A briefing paper on abortion law reform has been handed to Justice Minister Andrew Little, after he commissioned the work in February.
The briefing paper outlines three options for reform – all of which include taking abortion out of the Crimes Act. The sticking point is around whether a statutory test should be required before an abortion could be performed – meaning the health practitioner performing the abortion must be satisfied the procedure is appropriate, taking into account the women’s physical and mental health.
The options are:
A: no statutory test at all: decision made by the pregnant woman in consultation with her health practitioner
B: statutory test
C: no statutory test until 22 weeks
The SMC asked an expert to take a closer look at the alternative legal models.
Associate Professor Joe Boden, Deputy Director, Christchurch Health and Development Study, University of Otago, comments:
Note: Dr Boden is speaking on behalf of the team behind the Christchurch Health and Development Study, which have followed the lives of 1265 children born in Christchurch during mid-1977.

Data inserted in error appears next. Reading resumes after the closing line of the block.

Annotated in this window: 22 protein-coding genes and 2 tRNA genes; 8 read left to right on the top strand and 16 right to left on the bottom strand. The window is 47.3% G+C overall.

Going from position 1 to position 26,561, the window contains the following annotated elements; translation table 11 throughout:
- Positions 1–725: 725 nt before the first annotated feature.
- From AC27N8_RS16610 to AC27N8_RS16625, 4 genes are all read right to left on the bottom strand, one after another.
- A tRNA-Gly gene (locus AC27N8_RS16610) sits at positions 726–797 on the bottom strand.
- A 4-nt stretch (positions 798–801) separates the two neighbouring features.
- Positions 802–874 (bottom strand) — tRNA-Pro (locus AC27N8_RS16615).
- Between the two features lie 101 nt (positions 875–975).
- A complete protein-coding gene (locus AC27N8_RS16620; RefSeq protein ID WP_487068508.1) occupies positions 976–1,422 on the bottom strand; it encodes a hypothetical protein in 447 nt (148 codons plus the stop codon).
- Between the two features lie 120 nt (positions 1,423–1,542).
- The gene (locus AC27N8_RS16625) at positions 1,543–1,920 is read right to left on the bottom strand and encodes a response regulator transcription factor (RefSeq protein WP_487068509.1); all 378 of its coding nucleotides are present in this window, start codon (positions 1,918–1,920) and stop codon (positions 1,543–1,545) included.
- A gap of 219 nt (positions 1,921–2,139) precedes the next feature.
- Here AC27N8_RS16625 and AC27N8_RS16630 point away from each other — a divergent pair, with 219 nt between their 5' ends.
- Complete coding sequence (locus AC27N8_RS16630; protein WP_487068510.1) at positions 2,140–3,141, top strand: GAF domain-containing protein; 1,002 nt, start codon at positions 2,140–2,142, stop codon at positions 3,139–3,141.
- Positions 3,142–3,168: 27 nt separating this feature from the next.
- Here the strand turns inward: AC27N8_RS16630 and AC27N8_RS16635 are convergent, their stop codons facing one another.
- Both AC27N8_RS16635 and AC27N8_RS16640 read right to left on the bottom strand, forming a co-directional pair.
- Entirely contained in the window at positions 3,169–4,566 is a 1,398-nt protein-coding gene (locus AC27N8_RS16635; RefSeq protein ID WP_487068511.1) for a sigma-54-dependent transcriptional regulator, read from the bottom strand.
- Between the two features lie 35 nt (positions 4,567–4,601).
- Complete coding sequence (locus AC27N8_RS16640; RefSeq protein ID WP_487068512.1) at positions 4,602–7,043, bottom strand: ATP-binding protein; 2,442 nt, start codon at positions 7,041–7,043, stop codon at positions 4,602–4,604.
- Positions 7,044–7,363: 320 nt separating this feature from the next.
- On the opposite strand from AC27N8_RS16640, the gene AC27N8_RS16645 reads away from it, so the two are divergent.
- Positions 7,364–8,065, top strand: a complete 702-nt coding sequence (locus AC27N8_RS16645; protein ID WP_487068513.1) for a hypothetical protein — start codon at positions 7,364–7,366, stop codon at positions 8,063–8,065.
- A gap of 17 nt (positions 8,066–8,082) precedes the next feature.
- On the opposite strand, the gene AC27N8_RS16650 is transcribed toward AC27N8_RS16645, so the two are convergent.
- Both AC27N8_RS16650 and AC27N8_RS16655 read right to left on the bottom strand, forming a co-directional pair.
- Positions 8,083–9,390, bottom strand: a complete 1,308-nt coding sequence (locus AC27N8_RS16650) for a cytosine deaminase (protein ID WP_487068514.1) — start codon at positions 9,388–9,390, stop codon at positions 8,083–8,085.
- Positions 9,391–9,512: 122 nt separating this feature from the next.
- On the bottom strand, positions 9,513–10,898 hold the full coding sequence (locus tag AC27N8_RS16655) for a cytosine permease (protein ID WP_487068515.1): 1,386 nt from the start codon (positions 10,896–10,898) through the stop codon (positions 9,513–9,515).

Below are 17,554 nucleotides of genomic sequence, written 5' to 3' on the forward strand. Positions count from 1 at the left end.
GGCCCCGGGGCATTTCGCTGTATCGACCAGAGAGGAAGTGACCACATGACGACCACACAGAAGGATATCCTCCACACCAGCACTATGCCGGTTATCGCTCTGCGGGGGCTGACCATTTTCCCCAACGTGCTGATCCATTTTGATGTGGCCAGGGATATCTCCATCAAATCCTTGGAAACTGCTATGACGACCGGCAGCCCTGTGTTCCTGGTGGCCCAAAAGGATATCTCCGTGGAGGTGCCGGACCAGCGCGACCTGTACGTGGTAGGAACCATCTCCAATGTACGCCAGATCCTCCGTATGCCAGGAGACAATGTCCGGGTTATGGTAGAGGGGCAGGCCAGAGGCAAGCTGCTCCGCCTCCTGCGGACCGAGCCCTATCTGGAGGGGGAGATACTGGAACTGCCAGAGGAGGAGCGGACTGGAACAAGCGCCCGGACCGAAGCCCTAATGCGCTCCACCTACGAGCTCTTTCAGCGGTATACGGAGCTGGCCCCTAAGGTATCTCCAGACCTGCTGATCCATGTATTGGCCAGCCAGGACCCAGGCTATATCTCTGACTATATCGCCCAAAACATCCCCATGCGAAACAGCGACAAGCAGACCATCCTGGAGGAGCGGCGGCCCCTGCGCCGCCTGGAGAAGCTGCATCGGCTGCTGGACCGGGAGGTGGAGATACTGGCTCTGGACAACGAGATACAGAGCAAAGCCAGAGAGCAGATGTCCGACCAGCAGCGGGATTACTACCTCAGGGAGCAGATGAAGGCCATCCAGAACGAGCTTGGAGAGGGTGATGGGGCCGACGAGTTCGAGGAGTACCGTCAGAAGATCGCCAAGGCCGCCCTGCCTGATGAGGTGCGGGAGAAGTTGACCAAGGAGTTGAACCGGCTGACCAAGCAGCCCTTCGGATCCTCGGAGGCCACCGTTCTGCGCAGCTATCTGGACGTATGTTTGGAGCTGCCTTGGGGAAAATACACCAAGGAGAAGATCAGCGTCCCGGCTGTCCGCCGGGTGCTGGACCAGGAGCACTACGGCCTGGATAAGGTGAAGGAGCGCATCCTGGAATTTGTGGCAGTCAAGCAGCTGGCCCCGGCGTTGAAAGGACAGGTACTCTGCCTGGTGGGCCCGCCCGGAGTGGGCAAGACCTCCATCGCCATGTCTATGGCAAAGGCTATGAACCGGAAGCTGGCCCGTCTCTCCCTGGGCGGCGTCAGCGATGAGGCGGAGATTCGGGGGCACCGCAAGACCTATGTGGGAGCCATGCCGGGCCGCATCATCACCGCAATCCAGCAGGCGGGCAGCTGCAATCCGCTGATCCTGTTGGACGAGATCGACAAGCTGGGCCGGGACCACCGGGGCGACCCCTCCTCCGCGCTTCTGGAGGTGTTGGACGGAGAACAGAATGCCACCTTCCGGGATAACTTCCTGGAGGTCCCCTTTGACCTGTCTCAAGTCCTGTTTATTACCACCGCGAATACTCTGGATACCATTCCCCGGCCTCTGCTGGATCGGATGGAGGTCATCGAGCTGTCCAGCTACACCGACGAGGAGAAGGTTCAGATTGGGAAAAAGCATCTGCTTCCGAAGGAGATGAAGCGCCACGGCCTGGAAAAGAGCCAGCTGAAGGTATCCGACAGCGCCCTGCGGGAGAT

“Based on our research, we think this briefing paper is beginning to move in the right direction. However, the statutory test given for Options B and C are problematic, for the following reasons.
“The statutory test requires that a physician can certify that a woman’s mental health and wellbeing will be improved (i.e. not compromised) if she is allowed to have the procedure.
“The difficulty with this is that there is currently no evidence to suggest that elective abortion improves mental health in women who are experiencing an unwanted pregnancy. There is, however, evidence of the following (from our study):
- Elective abortion does have an effect on life outcomes, such that it allows women to continue on their life course pathway without interruption.
- There is some evidence that elective abortion is a cause of mental health disorder. However, the size of this effect is small (about a 20% increase in risk), and it is no greater than the risk posed by many other life events. Furthermore, the effect is largely confined to women who are conflicted about having the abortion, suggesting that abortion services should include a screening process in which women who report mixed feelings are provided access to counselling and support.
“These issues, of course, are a serious indictment of the rationale for the current legal status of abortion as well (because exceptions are granted on the basis of a state of affairs for which there is no evidence). Given this, we would suggest that Option A is the best pathway forward for abortion laws.”